Reviews have called this debut reminiscient of Maurice Sendak, Jon Klassen, and Wes Anderson, all huge story heroes. Who are your own story heroes?
I know this is a picture book blog, but my greatest passion is cinema. I love movies and have my whole life. My dad encouraged me to explore the classics, with a particular emphasis on the defining films of the 60s and 70s. Many of my story heroes are filmmakers. I am a huge fan of Jean-Pierre Melville because he found a way to steal the best parts of Hitchcock and blend it with that kind cool only the French possess.
As a child, I loved Spielberg and the wonderful films Amblin would produce because they seemed to understand children in a way few other films did. I do love Wes Anderson for his vision and wit but also for the expert way he handles melancholy. When I begin a new picture book, I typically dive into the films that I feel share a similar atmosphere or message. It’s intentionally obvious I’ve included a few homages to Anderson’s films and style in POND—I wanted to thank him for inspiring me, and I wanted to give moms and dads something of their own to discover within the book.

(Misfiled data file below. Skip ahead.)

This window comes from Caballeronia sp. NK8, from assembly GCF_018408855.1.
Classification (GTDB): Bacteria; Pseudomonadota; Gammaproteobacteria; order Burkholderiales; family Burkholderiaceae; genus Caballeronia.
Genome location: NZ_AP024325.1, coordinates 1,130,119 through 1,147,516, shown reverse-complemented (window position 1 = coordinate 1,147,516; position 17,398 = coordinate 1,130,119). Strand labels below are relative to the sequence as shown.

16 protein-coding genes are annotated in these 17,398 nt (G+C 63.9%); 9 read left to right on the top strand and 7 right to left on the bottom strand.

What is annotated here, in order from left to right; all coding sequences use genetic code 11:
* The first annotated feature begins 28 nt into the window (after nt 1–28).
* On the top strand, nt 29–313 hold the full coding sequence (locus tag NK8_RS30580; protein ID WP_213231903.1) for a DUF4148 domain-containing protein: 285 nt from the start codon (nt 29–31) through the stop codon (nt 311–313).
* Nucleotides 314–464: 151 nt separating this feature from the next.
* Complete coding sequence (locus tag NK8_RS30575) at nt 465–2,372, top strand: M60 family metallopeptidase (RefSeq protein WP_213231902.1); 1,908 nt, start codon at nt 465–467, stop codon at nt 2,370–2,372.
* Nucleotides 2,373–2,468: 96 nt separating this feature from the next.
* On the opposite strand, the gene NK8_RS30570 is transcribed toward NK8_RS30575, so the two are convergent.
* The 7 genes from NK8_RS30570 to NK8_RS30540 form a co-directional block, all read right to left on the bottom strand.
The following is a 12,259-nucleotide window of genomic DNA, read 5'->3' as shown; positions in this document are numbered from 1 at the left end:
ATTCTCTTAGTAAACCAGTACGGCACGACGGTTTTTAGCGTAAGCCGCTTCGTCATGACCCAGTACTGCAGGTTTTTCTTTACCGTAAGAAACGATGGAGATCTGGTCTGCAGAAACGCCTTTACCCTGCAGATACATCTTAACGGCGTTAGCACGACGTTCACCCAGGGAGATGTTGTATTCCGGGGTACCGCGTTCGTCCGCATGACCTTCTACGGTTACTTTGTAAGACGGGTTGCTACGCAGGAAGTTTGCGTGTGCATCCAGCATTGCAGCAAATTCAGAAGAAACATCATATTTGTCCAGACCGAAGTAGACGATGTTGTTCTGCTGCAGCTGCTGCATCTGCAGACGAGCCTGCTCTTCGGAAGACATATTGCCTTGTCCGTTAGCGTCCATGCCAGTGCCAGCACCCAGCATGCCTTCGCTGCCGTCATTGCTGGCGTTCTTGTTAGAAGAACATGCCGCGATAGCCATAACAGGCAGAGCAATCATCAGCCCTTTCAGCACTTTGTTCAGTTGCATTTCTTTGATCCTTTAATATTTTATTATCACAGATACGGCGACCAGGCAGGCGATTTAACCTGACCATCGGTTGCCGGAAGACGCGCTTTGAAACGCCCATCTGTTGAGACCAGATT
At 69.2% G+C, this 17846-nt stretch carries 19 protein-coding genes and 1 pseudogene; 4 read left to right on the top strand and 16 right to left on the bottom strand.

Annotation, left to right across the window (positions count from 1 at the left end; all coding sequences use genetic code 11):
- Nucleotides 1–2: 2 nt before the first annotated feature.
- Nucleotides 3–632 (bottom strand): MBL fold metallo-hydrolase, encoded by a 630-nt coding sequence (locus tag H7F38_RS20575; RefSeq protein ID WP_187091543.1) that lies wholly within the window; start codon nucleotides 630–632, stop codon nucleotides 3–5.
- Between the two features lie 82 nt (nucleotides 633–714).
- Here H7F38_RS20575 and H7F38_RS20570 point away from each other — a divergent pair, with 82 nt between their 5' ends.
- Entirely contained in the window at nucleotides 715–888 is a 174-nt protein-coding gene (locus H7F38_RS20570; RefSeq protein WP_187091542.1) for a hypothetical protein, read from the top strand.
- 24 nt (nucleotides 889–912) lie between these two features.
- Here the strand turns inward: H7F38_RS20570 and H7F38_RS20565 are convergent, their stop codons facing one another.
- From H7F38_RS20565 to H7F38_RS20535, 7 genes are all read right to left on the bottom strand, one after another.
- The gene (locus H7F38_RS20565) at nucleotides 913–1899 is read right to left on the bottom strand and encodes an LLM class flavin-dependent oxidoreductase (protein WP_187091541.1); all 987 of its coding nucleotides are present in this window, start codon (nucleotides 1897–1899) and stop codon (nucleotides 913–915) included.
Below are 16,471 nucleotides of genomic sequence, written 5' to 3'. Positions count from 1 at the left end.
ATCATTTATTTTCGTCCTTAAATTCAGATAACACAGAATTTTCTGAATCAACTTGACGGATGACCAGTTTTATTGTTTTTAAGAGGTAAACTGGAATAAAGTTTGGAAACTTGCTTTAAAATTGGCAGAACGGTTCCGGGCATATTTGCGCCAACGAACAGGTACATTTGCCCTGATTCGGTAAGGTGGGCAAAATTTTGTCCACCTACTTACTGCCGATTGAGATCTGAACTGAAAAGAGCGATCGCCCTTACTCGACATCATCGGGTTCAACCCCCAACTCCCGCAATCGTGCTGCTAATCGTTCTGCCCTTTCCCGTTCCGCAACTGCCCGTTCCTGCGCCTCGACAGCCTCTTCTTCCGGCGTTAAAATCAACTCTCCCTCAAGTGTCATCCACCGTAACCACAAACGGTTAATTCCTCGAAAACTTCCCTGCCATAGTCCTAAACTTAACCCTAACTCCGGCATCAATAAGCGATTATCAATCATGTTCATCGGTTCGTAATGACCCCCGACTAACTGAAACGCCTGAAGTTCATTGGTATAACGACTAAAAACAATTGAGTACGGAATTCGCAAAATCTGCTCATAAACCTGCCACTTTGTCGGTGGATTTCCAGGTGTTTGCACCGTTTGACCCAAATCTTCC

Animation is also a huge source of inspiration for me. Words can’t describe how much Miyazaki inspires me. His films are somehow massive in scope and incredibly intimate and personal.
I can’t say that I have any specific story heroes in the picture book space. I love the Steads and Klassen and Jeffers and all of the other usual suspects, but I don’t look to picture books to inform my own work as much as I do film or literature, even photography. I’m not trying to suggest that other picture books don’t influence my work—they most certainly do. They’re just not my primary source and I typically look to them much later in the process to help me work through a very specific problem.